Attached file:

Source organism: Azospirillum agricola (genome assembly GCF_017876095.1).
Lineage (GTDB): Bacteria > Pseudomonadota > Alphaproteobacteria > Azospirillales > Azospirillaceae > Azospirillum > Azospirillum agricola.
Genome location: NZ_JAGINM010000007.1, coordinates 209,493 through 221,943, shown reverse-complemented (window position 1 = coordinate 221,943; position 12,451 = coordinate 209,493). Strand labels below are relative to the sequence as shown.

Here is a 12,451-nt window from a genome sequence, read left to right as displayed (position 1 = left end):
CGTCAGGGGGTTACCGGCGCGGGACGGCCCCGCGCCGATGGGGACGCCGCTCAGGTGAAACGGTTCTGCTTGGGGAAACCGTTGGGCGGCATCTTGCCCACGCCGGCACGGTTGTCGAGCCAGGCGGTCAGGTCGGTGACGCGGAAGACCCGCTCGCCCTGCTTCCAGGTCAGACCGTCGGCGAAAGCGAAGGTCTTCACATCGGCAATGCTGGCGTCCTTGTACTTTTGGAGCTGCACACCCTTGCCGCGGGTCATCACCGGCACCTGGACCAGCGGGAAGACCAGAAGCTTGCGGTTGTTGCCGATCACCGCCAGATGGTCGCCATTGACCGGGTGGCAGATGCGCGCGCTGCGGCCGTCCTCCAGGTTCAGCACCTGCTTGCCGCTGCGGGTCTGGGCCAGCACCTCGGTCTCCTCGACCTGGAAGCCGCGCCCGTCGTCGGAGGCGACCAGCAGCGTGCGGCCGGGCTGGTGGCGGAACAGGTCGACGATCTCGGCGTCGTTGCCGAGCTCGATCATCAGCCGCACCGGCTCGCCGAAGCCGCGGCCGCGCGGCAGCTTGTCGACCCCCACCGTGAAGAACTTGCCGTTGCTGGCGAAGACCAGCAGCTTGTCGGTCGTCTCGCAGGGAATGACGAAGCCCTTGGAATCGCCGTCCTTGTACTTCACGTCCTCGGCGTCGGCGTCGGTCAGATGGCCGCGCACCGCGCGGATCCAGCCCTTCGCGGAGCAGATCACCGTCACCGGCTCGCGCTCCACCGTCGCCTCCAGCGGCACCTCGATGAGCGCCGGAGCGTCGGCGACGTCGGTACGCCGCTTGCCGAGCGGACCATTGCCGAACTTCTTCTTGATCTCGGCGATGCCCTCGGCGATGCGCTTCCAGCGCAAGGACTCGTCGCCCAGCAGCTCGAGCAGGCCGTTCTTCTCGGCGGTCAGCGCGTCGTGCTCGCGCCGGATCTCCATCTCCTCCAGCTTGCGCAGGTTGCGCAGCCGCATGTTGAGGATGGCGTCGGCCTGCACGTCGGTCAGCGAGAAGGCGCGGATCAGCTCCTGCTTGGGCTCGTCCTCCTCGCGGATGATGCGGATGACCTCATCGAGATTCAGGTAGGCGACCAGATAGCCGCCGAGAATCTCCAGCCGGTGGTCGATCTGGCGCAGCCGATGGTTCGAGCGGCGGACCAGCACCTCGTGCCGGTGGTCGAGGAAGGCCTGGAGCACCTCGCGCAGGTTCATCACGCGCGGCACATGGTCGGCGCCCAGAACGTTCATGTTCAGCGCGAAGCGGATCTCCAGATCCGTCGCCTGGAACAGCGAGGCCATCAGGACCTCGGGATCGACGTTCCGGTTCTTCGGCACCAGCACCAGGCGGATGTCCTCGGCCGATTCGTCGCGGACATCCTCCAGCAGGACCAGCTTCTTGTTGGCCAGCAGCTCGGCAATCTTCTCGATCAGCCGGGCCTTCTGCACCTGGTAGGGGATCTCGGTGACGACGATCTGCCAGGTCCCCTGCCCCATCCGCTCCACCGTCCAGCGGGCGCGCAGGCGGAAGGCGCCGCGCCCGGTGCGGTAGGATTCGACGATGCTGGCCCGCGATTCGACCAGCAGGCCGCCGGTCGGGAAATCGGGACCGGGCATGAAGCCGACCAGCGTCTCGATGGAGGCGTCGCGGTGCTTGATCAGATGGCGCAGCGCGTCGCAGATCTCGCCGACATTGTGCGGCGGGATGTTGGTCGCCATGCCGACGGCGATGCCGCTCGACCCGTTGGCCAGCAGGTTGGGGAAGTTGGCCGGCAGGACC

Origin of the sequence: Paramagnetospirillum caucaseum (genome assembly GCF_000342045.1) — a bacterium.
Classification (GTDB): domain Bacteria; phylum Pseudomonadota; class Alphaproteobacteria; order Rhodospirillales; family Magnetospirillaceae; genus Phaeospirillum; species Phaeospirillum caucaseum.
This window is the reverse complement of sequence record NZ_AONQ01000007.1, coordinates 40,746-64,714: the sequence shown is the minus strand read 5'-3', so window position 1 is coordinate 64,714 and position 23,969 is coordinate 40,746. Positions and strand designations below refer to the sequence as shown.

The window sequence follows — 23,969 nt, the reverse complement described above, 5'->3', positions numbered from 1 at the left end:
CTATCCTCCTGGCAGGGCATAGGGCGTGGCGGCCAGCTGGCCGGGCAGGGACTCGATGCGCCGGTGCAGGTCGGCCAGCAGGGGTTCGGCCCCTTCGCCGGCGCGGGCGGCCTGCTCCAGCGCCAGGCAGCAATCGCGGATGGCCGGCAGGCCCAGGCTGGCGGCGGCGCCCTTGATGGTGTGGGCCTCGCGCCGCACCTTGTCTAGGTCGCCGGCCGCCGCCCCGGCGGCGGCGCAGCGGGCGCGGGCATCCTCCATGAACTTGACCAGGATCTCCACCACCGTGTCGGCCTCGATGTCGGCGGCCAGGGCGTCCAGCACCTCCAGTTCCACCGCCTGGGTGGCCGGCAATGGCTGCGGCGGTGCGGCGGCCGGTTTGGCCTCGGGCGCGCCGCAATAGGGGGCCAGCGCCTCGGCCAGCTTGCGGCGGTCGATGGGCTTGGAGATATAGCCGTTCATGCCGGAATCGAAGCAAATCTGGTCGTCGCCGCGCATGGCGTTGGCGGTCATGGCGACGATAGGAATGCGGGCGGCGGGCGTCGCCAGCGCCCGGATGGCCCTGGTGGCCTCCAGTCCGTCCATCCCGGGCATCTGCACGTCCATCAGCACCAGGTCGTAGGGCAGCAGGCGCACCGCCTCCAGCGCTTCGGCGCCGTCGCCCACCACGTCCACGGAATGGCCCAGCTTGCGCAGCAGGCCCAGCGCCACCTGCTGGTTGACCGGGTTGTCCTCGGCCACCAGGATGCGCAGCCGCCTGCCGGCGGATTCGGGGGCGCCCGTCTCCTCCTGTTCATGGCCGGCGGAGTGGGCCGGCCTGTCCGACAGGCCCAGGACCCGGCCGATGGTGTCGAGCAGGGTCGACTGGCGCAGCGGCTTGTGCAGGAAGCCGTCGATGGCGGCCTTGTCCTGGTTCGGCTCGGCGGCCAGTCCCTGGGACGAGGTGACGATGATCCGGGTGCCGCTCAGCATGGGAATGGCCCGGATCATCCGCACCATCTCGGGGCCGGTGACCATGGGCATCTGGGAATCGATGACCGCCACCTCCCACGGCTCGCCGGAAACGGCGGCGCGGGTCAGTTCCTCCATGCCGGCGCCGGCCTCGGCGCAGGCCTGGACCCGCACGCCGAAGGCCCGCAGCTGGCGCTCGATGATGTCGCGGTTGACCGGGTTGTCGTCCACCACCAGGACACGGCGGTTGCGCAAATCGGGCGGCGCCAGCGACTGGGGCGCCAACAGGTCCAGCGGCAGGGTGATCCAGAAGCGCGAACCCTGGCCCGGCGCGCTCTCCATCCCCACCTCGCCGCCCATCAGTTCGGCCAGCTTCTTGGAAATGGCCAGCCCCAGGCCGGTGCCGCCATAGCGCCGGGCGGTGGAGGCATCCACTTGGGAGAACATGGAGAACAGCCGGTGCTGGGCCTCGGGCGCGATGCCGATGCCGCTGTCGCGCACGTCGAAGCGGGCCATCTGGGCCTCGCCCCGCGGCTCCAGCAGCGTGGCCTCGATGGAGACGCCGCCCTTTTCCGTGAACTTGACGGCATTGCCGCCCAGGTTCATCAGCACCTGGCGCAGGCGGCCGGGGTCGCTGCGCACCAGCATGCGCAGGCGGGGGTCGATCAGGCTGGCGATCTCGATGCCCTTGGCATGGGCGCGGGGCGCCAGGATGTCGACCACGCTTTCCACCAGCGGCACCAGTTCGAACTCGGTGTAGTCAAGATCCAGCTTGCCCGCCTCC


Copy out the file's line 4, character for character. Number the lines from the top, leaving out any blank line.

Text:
Here is a 12,451-nt window from a genome sequence, read left to right as displayed (position 1 = left end):